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“Marriage equality is coming,” said Michael Premo, the campaign’s manager. “It is not a matter of if; it’s a matter of when.”
Ohio‘s ban has no chance of being overturned by the state’s Republican-controlled legislature. So the group is waiting to see whether the U.S. Supreme Court legalizes same-sex marriage nationwide next year before it considers a ballot initiative.
Gay marriage proponents have won more than 20 legal decisions around the country since the nation’s high court struck down a key part of the federal Defense of Marriage Act last year.
Marc Solomon, Freedom to Marry‘s national campaign director, said given those victories, the organization’s focus for now is on the courts. The state also is a top investment priority for the group. It’s spending $500,000 to support Why Marriage Matters Ohio’s campaign offices and organizers in Cincinnati, Columbus, Toledo and Cleveland.
“If we don’t prevail in the court, we are absolutely laying the groundwork for a ballot fight,” Solomon said.
The coalition would plan to ask voters to overturn the state’s ban in 2016 – when more supporters would likely turn out in the presidential election year.
In a bellwether state closely watched for its presidential vote, the stakes for a gay marriage victory are high.
“When we win Ohio, that’s the ball game,” Premo said. “Because when we win in Ohio, that will say to states across the county that it’s possible there, too.”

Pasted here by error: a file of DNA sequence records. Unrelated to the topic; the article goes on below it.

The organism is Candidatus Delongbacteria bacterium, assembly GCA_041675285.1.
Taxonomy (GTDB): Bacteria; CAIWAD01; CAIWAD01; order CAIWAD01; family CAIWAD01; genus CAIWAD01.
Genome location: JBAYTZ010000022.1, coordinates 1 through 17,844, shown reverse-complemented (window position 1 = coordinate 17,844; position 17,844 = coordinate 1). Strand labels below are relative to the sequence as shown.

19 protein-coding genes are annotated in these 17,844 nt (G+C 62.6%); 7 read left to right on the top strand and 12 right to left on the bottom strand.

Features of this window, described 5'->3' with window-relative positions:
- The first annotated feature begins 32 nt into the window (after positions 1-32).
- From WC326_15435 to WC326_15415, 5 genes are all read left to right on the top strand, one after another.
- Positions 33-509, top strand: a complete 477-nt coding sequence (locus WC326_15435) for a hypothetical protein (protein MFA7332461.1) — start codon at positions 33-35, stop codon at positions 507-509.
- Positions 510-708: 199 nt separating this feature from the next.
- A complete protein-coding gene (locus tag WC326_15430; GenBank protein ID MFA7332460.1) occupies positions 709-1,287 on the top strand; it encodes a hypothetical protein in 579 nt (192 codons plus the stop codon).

Opponents of same-sex marriage say Ohioans already decided the issue in 2004, when 62 percent of voters supported the state’s constitutional amendment to ban it.
The leader of a conservative group that promoted the amendment’s passage said its backers would be prepared to defend it.
Article continues belowPhil Burress, president of the Ohio-based Citizens for Community Values, said his organization has a voter database of supporters, volunteers and 10,000 churches prepared to get people to the polls as they did in 2004.
“We’re mobilized,” Burress said. “We’re ready whenever they decide to launch their campaign. But in the meantime, we’re not sure they’re ever going to be on the ballot.”
Columbus resident Claire Bramli is among those wanting to vote on the issue. She and her fiancee, who is a transgender woman, hope to get married in Ohio.
“All these states are striking it down,” Bramli, 40, said while watching a gay pride parade last month. “Why not give us a chance?”
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